Is Brush Cleaning Really that Important?
by Cinya Burton
Published Feb 07, 2012
We all have our fair share of bad beauty habits, and one of the most common offenses is unclean brushes. Although it may seem unimportant, failing to sanitize your tools can be worse than forgetting to wash your face! Taking proper care of your bristles helps their performance, extends their lifetime, and prevents harmful bacteria from forming. We chatted with New York-based dermatologist Elizabeth Tanzi, M.D., as well as makeup artists Sonia Kashuk and Dick Page, to better understand this essential part of your beauty routine.
While your bristles pick up pigments, they also collect dirt, oil, and bacteria—and this affects Beauties with sensitive or acne-prone skin the most! "This buildup can be transferred to your skin and cause breakouts," says Dr. Tanzi. She suggests cleaning your tools with warm water and a gentle soap such as Cetaphil every three months to avoid unhealthy bacteria accumulation. Another danger to watch out for? The spread of viruses. "In the worst case scenario, herpes can be spread by lip gloss brushes,” warns Dr. Tanzi. “Eye shadow and liner brushes can transfer pinkeye or other viral infections, so try not to share them!" The risk of infection is lower with blush and face powder brushes since they are not coming in contact with wet areas like the eyes and mouth, which can harbor more bacteria and viruses.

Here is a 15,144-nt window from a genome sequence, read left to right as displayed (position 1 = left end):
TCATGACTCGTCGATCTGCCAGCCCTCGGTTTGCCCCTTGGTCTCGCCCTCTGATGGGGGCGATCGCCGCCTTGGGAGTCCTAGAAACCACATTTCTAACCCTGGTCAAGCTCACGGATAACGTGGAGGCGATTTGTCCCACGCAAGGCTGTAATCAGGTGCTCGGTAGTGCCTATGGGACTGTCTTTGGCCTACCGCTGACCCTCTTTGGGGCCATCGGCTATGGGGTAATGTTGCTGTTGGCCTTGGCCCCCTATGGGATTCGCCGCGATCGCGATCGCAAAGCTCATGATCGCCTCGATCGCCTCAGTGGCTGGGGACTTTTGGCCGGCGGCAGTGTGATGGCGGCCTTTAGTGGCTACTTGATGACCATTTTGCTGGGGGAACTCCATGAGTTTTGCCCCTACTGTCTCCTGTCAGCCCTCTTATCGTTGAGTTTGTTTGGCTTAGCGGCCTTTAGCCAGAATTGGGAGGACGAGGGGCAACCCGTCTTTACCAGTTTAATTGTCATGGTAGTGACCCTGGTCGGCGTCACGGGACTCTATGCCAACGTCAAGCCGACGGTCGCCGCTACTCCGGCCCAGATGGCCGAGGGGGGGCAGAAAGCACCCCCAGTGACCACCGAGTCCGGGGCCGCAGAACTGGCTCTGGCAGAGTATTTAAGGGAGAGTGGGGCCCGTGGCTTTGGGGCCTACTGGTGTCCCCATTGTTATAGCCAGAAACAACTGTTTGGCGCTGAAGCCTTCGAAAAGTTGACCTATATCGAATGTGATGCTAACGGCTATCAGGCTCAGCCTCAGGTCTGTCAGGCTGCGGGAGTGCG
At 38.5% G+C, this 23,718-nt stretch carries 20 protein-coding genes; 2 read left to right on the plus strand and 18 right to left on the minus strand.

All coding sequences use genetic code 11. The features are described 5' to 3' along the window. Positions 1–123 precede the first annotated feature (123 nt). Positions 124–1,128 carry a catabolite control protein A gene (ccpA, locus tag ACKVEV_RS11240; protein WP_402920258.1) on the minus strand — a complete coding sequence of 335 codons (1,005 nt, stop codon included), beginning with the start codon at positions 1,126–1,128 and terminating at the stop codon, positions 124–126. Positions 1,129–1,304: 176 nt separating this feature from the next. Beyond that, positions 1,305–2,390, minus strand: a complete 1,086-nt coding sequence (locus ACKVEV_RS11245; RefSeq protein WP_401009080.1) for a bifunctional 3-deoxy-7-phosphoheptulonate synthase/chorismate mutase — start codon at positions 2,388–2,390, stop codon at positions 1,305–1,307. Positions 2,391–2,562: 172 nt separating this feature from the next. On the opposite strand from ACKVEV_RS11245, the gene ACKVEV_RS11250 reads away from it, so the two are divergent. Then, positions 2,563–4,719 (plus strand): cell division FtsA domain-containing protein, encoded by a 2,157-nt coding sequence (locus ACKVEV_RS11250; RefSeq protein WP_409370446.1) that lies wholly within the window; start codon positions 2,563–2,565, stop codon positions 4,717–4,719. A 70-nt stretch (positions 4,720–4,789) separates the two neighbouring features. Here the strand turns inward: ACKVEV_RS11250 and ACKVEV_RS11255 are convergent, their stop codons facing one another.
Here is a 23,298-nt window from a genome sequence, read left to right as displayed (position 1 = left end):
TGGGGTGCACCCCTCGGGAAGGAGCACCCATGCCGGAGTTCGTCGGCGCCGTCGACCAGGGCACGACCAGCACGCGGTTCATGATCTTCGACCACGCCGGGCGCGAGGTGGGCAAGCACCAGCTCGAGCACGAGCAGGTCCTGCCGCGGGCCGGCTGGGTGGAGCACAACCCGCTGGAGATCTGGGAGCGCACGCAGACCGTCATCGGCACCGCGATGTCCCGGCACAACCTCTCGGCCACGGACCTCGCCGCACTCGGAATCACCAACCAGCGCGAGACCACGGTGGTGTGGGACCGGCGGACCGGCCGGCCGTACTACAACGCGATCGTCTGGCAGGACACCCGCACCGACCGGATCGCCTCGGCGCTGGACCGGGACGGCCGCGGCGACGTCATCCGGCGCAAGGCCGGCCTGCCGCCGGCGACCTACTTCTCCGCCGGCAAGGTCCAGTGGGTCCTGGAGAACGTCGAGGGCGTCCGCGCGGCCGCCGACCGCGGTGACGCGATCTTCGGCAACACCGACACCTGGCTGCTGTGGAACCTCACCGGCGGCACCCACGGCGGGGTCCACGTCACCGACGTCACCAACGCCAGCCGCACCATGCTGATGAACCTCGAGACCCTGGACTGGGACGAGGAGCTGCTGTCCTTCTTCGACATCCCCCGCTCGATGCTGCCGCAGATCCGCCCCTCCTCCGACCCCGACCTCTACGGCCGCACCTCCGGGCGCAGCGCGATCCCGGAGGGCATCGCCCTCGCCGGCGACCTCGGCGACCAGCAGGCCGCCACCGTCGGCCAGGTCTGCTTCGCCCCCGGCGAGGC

In addition to nasty side effects, filthy tips can interfere with your artwork. "Washing your brushes once a week keeps bristles soft for easier application and allows you to grab the true pigment you want," explains Sonia. If you're prone to acne, wash your sponges, brushes, and eye lash curlers daily. There are many methods for cleaning brushes, Dick recommends using a combination of baking soda and baby shampoo to clean fluffy brushes. "The sodium bicarb helps to deodorize and disinfect. Then hang the brushes upside down," Dick advises. "This is important because you don't want to have any liquid seeping back into the base of the brush." Sonia also suggests spritzing a cleansing spray which can also be used on pressed powders too and laying brushes flat on a clean paper towel overnight.